Leadership and Management Framework: What You Need to Know

The Leadership Framework is a set of principles that define what managers should know and should do. It incorporates essential practices for managers at all levels, from front-line managers to middle managers and executives. This framework is designed to approach leadership holistically at the individual, team and organizational levels. The World Health Organization (WHO) and Global Alliance of Health Workers have developed the Laboratory Leadership Competency Framework to describe the essential competencies needed for laboratory leaders to create sustainable national laboratory systems that improve disease detection, control and prevention efforts in health systems around the world.

This framework provides a set of principles and tools that managers and teams can quickly use to address day-to-day challenges. Management Sciences for Health has also highlighted practices that enable boards that govern organizations to meet challenges and achieve results. Successful organizations understand that it is not enough for managers to simply tell their teams what to do; they must also show them how to do it and empower them to innovate. Automattic CEO and founder of WordPress, Matt Mullenweg, believes this is a good strategy for even the busiest managers.

My own experience as a consultant and an athlete has taught me that keeping things simple is key to successful leadership. Providing good feedback to achieve individual and organizational results is the most important thing a manager can do. With so many resources available that focus on management and leadership strategies, it can be overwhelming to find a good starting point. The HRH Global Resource Center is a knowledge management service of CapacityPlus, a USAID-funded project led by IntraHealth International.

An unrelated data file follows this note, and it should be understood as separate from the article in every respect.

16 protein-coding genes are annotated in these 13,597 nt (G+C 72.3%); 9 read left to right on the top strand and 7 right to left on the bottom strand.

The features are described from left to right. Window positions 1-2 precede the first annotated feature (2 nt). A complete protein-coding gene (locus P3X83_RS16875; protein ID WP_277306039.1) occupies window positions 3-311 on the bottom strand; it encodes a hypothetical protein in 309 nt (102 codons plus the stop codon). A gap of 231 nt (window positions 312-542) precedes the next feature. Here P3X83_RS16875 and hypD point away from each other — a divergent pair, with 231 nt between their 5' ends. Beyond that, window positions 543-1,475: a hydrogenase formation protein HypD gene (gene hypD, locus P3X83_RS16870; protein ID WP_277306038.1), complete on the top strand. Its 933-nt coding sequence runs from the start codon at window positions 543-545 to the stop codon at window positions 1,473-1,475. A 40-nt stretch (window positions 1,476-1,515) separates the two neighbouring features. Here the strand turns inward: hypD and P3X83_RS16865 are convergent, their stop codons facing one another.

It is clear from news stories that leaders and managers are often failing in their roles. The WHO framework clearly defines the requirements for leadership and sets practical and consistent standards expected of managers. It is important to note that micromanaging team members to focus on isolated and specific activities can be useless and inefficient. However, it is also important that each team member understands what they are responsible for on a general level.

The framework defines leadership and management of health, why it is important to strengthen it, the lessons learned so far, and the main components and uses of the WHO framework. Teamwork in health is defined as two or more people interacting interdependently with a common purpose, working toward measurable goals that benefit from leadership that maintains stability while encouraging honest discussion and problem solving. In such cases, middle- to low-level managers can take tactical steps to ensure their teams clearly understand what needs to be done.

Edna Freemon
Edna Freemon

Freelance coffee lover. Friendly pop culture buff. Music maven. Professional twitter maven. Unapologetic zombie junkie. Lifelong food lover.

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